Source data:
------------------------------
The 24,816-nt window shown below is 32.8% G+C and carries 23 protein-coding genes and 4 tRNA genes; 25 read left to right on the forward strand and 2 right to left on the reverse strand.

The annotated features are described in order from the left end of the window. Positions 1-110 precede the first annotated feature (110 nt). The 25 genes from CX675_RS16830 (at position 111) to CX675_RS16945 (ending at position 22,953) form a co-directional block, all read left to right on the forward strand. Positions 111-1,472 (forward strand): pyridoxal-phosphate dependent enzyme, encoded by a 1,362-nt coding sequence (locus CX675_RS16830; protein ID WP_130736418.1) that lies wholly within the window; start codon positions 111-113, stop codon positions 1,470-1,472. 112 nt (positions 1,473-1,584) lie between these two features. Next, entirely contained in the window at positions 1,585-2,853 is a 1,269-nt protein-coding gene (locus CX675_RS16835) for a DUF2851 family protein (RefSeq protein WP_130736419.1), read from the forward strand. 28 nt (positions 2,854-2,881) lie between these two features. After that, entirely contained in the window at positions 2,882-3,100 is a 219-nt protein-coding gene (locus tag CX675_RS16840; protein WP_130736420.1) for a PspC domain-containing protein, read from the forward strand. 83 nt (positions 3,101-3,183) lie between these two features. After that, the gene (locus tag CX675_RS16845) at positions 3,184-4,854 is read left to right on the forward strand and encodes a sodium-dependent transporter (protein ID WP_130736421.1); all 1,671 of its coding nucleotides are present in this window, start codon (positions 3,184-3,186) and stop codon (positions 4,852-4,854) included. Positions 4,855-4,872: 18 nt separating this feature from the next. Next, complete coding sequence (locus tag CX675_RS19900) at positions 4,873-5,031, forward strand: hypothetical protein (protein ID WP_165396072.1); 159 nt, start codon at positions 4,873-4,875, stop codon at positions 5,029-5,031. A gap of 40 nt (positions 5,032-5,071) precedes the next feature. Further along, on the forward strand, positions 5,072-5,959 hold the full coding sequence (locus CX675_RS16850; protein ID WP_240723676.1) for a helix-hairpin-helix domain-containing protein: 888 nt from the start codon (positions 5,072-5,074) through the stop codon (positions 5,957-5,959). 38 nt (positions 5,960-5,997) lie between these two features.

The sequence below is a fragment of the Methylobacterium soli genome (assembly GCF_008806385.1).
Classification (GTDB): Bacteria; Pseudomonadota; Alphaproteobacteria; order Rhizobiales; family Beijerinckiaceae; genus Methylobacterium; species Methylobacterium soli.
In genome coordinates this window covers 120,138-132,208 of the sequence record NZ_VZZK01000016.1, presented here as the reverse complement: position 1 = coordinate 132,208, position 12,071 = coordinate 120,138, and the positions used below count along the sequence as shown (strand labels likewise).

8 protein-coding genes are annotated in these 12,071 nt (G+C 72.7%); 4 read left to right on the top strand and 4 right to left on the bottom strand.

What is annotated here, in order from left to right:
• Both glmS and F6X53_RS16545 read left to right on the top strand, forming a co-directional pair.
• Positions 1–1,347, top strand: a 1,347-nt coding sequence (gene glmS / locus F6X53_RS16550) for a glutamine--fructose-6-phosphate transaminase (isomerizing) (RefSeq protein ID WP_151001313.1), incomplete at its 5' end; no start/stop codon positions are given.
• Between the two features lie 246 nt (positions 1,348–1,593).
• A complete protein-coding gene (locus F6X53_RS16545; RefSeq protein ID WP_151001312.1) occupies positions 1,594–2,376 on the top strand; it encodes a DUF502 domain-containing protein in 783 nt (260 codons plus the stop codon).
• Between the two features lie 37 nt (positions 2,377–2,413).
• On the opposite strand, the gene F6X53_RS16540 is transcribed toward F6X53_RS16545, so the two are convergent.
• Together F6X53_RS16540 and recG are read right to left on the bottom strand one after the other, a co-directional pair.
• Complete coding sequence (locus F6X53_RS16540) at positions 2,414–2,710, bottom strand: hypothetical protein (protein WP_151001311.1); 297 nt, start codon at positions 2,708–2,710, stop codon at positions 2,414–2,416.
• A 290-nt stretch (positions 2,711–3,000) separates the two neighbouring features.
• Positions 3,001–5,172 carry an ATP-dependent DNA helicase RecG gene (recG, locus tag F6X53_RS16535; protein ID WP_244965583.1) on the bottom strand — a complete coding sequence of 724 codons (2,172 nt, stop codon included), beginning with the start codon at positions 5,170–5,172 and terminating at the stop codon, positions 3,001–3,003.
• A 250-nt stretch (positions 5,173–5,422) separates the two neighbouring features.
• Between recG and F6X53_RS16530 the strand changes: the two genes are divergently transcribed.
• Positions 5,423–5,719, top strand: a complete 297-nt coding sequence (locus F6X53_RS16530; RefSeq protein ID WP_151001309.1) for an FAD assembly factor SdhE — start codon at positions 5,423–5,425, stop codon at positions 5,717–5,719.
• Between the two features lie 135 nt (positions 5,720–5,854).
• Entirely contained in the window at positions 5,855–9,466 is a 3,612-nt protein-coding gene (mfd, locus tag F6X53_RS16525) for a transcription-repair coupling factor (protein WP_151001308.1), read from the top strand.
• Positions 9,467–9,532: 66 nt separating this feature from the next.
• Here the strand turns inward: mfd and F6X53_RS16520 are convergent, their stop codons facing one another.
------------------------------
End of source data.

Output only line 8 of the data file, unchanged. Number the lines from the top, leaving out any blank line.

• Both glmS and F6X53_RS16545 read left to right on the top strand, forming a co-directional pair.